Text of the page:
View attachment 1130388 View attachment 1130389 View attachment 1130390
I figured trying the Bute-Less couldn't hurt since my full sized horse is battling a bout of lameness and I figured if it doesn't help the mini, then I can try it on Finn. I haven't given her any supplements yet and I may just hold off on that for a little while like you said. The farrier actually said that he doesn't need any x-rays and that the process is pretty straight forward. 馃 He's been great for Finn and I trust him but we'll have to see what happens Friday. I will look into the Asprin if the Bute-Less doesn't help.
 

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Discussion Starter · #17 ·
Acadianartist: Hoof boots sound like a good idea. I was wondering if she might benefit from from shoes, at least in the future when her feet are in better shape? I will look into both and see what my farrier thinks. I know he suggested putting pads on my Finn when he first was lame. Perhaps they'll make the ground feel "softer" for her?

Horsef: That's a good point. It makes sense that she would want to move around more when she isn't in pain, which could further cause damage. The Bute-Less isn't coming until Monday or Tuesday though, (the farrier comes Friday) and hopefully by then, she will be trimmed and can be put on it to start easing the pain. I know a lot of the reviews said that it takes a while for it to build up in their system but that it works great for their equine friends.

Rainsong: It makes me absolutely sick that some people can't take responsibility when their animals are in need of something. Watching her try to walk is like a stab in the heart each time. The only thing I regret is not finding her sooner. :( I agree that she looks like a Silver Dapple and the name Taffy is adorable! Felicity is a nice name but it might just be too elegant for the sweet, little goofball that she is. 馃槉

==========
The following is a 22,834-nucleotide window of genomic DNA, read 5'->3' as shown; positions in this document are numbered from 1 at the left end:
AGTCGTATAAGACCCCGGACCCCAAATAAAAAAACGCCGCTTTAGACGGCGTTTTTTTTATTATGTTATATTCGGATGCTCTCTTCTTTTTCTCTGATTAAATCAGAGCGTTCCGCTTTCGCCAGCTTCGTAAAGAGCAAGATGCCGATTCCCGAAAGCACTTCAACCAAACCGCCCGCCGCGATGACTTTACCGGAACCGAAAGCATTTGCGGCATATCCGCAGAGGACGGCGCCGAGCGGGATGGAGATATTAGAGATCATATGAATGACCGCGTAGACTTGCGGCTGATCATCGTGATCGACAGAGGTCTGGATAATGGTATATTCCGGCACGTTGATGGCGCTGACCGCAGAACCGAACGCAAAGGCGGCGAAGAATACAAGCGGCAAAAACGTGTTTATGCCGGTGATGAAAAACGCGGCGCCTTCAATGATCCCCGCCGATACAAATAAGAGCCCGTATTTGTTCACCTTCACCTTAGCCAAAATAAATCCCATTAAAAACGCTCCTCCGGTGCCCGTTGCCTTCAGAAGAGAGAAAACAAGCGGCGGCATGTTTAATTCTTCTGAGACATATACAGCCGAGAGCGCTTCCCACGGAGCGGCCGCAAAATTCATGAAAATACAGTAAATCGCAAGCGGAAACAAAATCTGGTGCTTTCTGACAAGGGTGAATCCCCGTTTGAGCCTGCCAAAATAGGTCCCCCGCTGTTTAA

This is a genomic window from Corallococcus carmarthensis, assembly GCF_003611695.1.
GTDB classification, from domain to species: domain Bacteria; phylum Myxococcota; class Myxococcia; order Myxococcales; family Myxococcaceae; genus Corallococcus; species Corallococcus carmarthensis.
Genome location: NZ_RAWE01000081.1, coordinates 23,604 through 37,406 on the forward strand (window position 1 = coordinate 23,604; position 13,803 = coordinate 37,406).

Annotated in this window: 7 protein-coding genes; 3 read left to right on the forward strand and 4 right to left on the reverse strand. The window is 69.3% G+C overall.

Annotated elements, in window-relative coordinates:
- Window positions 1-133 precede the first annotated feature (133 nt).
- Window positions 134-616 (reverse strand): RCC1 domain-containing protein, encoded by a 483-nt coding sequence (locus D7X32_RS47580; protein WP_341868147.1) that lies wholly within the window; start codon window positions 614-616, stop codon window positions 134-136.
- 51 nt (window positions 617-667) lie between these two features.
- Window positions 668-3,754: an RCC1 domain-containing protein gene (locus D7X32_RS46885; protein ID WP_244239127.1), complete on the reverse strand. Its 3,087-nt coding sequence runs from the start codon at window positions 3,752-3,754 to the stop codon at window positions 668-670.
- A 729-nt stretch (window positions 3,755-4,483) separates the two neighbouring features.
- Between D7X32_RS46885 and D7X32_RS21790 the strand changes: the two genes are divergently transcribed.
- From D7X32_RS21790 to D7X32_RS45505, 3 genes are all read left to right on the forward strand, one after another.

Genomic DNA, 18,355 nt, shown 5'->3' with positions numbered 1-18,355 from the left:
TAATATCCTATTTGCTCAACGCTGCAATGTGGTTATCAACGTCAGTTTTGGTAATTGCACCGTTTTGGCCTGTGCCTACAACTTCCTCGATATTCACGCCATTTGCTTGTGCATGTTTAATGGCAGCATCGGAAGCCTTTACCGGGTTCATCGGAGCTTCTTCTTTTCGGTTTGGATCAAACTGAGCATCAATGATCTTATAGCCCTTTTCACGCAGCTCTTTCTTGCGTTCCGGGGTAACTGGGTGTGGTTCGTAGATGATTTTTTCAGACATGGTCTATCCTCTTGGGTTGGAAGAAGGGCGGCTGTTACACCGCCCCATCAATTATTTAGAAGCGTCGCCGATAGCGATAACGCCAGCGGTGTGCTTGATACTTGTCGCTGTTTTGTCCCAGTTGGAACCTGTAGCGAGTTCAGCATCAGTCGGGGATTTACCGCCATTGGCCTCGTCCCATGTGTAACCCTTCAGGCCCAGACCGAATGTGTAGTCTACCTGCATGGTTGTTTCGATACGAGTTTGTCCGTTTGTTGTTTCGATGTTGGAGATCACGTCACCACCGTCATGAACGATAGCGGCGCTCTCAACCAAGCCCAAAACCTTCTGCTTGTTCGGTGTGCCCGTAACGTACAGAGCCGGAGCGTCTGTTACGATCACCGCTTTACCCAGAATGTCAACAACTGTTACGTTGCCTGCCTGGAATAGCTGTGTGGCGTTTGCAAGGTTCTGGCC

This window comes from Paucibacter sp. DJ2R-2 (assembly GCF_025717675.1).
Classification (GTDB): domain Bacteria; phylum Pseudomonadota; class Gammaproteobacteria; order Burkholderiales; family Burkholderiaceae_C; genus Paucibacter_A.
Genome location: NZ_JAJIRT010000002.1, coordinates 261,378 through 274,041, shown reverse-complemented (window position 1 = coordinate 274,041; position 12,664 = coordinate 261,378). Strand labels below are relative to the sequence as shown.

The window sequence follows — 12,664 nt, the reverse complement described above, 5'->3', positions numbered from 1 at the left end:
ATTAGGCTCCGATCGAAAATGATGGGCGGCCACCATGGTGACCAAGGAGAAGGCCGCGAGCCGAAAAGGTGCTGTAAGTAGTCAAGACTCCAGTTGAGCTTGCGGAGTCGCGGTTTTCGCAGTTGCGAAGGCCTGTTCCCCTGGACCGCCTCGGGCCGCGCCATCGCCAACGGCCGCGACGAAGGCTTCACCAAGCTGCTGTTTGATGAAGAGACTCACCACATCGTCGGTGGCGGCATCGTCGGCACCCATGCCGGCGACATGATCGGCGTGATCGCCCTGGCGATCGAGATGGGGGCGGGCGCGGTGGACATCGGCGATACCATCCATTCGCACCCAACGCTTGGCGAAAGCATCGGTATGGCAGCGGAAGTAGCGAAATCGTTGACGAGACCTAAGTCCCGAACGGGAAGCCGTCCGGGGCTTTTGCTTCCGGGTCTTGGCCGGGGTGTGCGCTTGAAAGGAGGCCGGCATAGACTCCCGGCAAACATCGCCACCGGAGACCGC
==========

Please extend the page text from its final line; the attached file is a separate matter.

Thank you everyone! I will continue to update as she progresses and I'll let y'all know how the farrier visit goes.
 

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Discussion Starter · #21 ·
Please, please ask your vet first about any kind of pain therapy/inflammation reducer product you may think to use.

Minis can not and should not be offered certain things that other horses/ponies do well with.
Their metabolism and just overall guts are different from other equines...
Certain types of worm medication can near kill a mini and not referring to dosage but to chemical compound so "herbal" or not....consult first is safest.
Her feet are atrocious, but she herself is a cutie....now in good hands and care received, her life quality has just improved immensely. (y)
馃惔....
Yes, before giving her anything I will always consult the vet. I just dewormed her with Ivermectin. Internally she looks good from what I can see. She's not coughing or sneezing or wheezing. Her eyes, nose, and teeth look good, although I'll need the farrier to double check. I might bring some feces into the vet's office to confirm that she's dewormed. It's absolutely amazing that there's not much else wrong with her, especially considering the conditions she was in before. Such a strong baby 馃槶. I expect that her feet will be in quite some pain, going from walking on her heels to walking some-what normally. I'll try to restrict her mobility some more after the first trimming and maybe hand walk her to check progress. Again, thank you everybody for taking the time to give me your advice and ideas. Will continue to update 馃憤
 

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Discussion Starter · #25 ·
Yep! He was here this morning. (Had a crazy day, sorry I couldn't post earlier) He cut off quite a big chunk and said he'd be back in about a month to shape it better. He also said she should be significantly better this evening and tomorrow and that if she's not more active by Monday or Tuesday to let him know. All this is contrary to what you all have told me which worries me that he doesn't actually know what he's doing... We called in a new farrier who's coming tomorrow to check on her and Finn. Anyways, here are the pics of her! 馃榿 She did an amazing job picking up her feet and she was an absolute angel the whole time! What a sweet heart.

Before
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IMG_2292.JPG
IMG_2293.JPG


After
IMG_2337.JPG
IMG_2339.JPG


I apologize for the microwave quality pictures. Honestly please let me know if this is a good job or if I should just go with the new farrier. Thank you all for all your help, you have no idea how much y'all have helped! I really take all your comments to heart. 鉂